Monday, December 17, 2012

Senator Crapo steps up to protect a key conservation program

By Will Whelan, director of government relations for The Nature Conservancy in Idaho

These days, it seems rare for senators from both parties to unite on any issue. So, we took note last week when Senator Mike Crapo joined 48 of his Senate colleagues to call for the renewal of the Land and Water Conservation Fund, one of our landmark conservation laws.

The Land and Water Conservation Fund Act of 1964 directs that a portion of the nation’s revenues from outer continental shelf oil and gas leases be used to acquire new public lands and conservation easements in places with extraordinary wildlife, scenic and recreation values. LWCF has protected many of Idaho most prized landscapes, such as the Sawtooth Valley, South Fork of the Snake, Boise Foothills, City of Rocks, Hells Canyon, and Lake Coeur d’Alene.

Rafting the South Fork of the Snake River, one of the landscapes protected by the Land and Water Conservation Fund. Photo by Will Whelan/The Nature Conservancy.

LWCF needs every friend it can get in these challenging political times. Congress has rarely provided the program with the full funding authorized by the 1964 Act, even though it amounts only a small fraction of the nation’s oil and gas revenue. In 2011, an amendment in the House of Representatives to cut all funding for the program lost by just two votes. (Idaho Congressman Mike Simpson helped save the day by rising to debate against the amendment). And, Act’s authorization expires in 2015, which means that efforts to renew LWCF must begin now.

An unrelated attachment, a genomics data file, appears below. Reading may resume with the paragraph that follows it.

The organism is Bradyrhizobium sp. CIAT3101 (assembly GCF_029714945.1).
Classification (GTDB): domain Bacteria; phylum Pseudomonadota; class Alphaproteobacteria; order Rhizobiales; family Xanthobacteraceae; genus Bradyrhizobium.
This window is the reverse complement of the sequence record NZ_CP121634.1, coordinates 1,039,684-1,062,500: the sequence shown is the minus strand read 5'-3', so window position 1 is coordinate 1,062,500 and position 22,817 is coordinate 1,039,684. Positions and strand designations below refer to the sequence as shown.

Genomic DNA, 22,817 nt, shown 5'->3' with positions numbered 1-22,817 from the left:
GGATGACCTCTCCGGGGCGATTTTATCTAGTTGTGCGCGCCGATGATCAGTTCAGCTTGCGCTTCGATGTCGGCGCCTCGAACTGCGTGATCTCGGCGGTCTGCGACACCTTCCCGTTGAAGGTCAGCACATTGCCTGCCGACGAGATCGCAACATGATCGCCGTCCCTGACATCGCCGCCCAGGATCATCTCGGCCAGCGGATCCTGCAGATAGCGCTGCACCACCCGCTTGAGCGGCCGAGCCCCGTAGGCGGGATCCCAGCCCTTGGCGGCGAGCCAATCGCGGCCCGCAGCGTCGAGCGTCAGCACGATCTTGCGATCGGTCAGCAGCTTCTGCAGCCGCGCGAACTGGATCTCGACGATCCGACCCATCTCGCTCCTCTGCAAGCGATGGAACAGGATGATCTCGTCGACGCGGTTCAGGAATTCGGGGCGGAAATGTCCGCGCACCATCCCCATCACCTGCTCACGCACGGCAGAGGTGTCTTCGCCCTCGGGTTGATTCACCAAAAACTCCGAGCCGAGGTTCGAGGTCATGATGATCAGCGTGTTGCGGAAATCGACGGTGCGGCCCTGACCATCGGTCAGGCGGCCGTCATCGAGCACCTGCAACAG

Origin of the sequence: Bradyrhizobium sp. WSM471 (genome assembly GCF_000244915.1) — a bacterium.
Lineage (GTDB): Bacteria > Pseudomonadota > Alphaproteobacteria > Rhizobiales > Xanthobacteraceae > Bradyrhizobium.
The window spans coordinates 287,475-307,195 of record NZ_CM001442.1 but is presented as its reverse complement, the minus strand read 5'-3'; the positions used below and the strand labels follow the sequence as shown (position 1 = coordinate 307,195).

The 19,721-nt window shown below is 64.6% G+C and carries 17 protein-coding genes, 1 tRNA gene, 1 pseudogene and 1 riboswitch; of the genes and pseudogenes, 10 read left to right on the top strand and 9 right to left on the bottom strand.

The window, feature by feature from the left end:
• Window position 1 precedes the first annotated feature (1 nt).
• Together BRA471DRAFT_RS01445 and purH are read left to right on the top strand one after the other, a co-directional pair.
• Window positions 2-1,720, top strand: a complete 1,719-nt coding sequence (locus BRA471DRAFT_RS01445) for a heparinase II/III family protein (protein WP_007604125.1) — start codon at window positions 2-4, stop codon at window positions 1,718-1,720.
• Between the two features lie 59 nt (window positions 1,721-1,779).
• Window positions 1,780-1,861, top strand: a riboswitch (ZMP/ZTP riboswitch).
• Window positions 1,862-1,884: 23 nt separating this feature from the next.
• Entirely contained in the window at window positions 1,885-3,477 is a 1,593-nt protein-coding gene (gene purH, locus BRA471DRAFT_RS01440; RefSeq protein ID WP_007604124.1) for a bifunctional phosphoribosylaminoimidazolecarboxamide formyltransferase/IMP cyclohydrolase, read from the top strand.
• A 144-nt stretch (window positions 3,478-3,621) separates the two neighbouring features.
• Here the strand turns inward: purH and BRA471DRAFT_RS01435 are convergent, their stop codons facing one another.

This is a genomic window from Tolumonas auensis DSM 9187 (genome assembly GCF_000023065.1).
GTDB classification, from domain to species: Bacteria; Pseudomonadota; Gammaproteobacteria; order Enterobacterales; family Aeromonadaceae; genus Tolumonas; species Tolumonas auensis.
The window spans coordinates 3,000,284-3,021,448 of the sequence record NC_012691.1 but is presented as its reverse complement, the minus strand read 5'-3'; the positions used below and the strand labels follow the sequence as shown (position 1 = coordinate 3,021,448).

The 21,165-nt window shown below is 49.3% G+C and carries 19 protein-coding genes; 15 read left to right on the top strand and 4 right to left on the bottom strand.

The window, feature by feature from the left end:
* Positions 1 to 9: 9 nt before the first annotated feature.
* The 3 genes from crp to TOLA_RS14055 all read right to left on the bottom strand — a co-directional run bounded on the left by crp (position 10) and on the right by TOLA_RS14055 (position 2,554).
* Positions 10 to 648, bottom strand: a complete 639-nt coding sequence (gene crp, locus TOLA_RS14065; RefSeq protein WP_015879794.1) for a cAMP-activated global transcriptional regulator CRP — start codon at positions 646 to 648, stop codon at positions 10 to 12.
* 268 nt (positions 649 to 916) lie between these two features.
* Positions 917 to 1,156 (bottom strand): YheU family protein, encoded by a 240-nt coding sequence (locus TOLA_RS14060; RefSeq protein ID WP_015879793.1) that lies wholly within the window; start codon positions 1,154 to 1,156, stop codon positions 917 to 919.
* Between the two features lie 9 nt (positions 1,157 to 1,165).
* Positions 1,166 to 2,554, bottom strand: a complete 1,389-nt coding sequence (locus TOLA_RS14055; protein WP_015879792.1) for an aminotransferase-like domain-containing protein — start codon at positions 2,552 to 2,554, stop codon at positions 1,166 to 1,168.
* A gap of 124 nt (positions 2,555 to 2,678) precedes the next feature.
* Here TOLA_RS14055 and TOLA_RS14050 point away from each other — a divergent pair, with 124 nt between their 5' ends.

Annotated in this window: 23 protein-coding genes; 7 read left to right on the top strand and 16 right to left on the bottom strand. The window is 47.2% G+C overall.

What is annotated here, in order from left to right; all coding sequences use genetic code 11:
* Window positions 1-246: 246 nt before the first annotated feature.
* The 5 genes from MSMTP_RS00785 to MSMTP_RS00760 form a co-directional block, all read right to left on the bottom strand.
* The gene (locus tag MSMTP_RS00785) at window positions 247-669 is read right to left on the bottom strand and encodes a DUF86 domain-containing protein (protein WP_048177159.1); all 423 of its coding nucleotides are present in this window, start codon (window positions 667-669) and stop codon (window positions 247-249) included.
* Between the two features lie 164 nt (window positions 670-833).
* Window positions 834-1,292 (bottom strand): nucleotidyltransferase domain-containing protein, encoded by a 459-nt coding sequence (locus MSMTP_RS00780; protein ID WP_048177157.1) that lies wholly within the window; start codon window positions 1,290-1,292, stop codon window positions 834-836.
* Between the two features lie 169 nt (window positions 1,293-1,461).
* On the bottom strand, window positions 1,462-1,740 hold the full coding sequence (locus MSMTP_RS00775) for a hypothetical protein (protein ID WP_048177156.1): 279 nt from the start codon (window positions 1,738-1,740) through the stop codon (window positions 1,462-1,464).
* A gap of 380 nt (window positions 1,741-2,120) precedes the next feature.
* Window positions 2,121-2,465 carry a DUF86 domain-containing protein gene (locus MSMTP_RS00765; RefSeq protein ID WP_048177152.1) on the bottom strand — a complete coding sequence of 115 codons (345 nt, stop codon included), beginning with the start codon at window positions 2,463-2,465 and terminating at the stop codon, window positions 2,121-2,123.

So, it is no small thing that an Idaho senator would join seven of his GOP colleagues to express support for this crucial conservation program. The senators’ letter explains that LWCF – and the economic, health, and environmental benefits it produces – have earned it huge public support:
Support for LWCF comes from interests as diverse as sportsmen’s groups, large landowning companies, the outdoor industry and other businesses, and over 1,000 national, regional, state, and local groups located in every state.

Hunting, fishing, camping, hiking, paddling, biking, snow sports, wildlife viewing and other activities contribute to the economy and the health and well-being of Americans….  [T]hese investments are paid for not with general revenue but by using a small percentage of drilling royalties paid by oil companies.

The senators pledge that they “remain committed this Congress to finding a solution that will permanently fix this promise to the American people.”

The letter is just the latest of expression of Senator Crapo’s long-standing interest in collaborative, on-the-ground conservation efforts.  Four years ago, Senator Crapo championed the Owyhee Initiative, Idaho’s first wilderness bill since 1980, because it had the support of conservation groups (including TNC), local ranchers, the Shoshone-Paiute Tribes, and county commissioners.